First data with subcutaneous Leqembi, and other CTAD news
Eisai and Biogen have reported data showing that a subcutaneous formulation of its Alzheimer’s disease therapy Leqembi matched the current intravenous version at clearing amyloid deposits in the brain, potentially opening the door to wider use of the drug.
The results of the 72-patient study, part of an extension of the CLARITY AD trial that supported the FDA approval of Leqembi (lecanemab) in July, found that a weekly SC dose achieved 14% more amyloid plaque removal than biweekly IV dosing at six months, consistent with higher levels of the antibody seen in the body.
There was a trade-off, however, with slightly higher levels of potentially serious side effects including amyloid-related imaging abnormalities (ARIA), which were seen in 22.2% of the SC group and 17.3% of those receiving IV dosing. The results were presented at the ongoing Clinical Trials on Alzheimer’s Disease (CTAD) conference in Boston.
Eisai and Biogen said that a filing for the new formulation – given as two consecutive shots via a pen injector each week – will be submitted to the FDA before the end of March next year, potentially opening the way for patients to be treated with the drug at their homes, rather than needing to spend at least an hour at an infusion centre twice a month.
Eisai has previously said it is expecting uptake to be gradual, predicting around 10,000 patients will be taking the drug in the US by the end of this year. It launched with an annual list price of $26,500.
Meanwhile, another CLARITY AD sub-study revealed at CTAD, in patients taking the IV dose of Leqembi, found that the drug was particularly effective in patients with low levels of tau protein in the brain, suggesting they are in the very early stages of Alzheimer’s. Both tau and amyloid have been linked to the progression of the disease.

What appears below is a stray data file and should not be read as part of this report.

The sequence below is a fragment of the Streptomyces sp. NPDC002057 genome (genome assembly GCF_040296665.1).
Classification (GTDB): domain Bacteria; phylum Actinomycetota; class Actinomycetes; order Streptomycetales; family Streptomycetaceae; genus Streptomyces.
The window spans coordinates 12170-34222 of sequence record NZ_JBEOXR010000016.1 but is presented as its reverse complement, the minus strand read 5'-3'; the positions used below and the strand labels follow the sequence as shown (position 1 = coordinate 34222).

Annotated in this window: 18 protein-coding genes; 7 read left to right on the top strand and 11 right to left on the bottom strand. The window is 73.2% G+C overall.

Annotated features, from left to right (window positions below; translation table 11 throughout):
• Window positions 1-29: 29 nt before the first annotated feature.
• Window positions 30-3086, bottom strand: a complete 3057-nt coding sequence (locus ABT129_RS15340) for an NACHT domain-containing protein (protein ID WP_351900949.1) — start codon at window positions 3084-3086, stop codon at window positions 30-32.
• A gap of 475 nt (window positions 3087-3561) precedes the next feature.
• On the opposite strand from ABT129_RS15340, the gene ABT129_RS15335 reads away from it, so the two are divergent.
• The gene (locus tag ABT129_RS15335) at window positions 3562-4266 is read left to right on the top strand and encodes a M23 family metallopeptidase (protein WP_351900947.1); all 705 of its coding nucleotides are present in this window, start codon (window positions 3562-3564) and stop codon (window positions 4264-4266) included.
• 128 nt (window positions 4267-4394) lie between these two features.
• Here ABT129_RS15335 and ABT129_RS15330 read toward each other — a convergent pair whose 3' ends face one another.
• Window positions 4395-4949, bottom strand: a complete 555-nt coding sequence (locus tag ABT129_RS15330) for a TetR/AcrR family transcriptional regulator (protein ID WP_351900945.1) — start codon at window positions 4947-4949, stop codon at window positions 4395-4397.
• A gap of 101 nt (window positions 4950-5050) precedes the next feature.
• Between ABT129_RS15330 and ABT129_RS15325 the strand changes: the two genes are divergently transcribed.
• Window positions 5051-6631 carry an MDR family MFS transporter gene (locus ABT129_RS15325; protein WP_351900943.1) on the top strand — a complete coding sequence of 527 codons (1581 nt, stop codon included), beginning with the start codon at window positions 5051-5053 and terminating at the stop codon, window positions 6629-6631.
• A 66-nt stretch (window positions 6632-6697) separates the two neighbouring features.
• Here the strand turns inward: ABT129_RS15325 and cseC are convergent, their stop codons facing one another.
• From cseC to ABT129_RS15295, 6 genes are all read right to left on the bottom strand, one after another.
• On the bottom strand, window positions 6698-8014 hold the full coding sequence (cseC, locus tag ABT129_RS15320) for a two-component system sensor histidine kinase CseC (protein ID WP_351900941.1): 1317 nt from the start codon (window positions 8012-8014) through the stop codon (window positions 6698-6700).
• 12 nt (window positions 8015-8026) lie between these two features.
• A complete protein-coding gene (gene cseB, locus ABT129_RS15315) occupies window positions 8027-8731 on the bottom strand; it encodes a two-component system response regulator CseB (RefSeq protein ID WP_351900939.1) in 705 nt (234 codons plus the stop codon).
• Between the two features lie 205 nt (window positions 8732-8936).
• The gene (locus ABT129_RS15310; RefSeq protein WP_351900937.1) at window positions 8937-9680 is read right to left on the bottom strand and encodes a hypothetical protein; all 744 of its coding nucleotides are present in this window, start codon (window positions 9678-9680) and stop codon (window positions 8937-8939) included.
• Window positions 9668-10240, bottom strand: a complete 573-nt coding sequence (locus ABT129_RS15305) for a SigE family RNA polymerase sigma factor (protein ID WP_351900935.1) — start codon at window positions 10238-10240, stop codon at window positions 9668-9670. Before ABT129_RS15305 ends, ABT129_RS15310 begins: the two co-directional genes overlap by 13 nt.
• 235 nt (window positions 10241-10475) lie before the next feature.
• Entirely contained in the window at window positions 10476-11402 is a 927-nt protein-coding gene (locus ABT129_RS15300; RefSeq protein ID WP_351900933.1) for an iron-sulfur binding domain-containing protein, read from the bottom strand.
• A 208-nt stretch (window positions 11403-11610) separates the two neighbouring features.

All told, 76% of patients showed no decline and 60% showed clinical improvement at 18 months in this patient group, compared to 55% and 28%, respectively, of subjects in a matched control group, according to Clinical Dementia Rating-Sum of Boxes (CDR-SB) assessments.
While Alzheimer’s does not progress quickly in these patients, the companies say the finding indicates it is important to identify them, as they are good candidates for treatment with Leqembi and could derive the greatest benefit from the drug.
Other data from CLARITY AD reported at the conference showed that the benefit of Leqembi on cognitive function seen at 18 months, a 27% slowing in decline, was sustained out to two years.
Grifols’ amyloid-targeting vaccine
Also at CTAD, Grifols subsidiary Araclon Biotech presented new data from a phase 2 study of its ABvac40 vaccine, designed to stimulate the immune response to break down amyloid in the brain, showing the first glimmers of efficacy.
The Spanish biotech found a 38% reduction in disease progression measured by the Mini-Mental State Examination (MMSE) score in the 134-patient study, which enrolled subjects with mild cognitive impairment or very mild Alzheimer’s and compared ABvac40 or placebo over 24 months.
It noted the trial wasn’t powered to show efficacy, so it would be premature to say the drug is working as hoped, but reinforced the safety of the vaccine approach. That’s important, as earlier attempts to develop amyloid-targeting vaccines for Alzheimer’s have been plagued by tolerability issues.
Biogen’s tau antisense
Biogen also reported preliminary data at CTAD from a phase 1b study of BIIB080, an antisense drug targeting tau, in 46 mild Alzheimer’s patients. There were “favourable trends” on various measures of cognition and activities of daily living, which Biogen said built on earlier data showing the drug could reduce levels of tau in the brain.
The study tested Ionis-partnered BIIB080 at various doses, given every four or 12 weeks as an injection into the cerebrospinal fluid (CSF), and found trends towards improvement compared to placebo on the CDR-SB and MMSE scales for patients who received the higher doses of the drug.
Biogen was previously also developing an antibody-based drug against tau called gosuranemab, but stopped development in 2021 after it generated disappointing results in the phase 2 TANGO trial.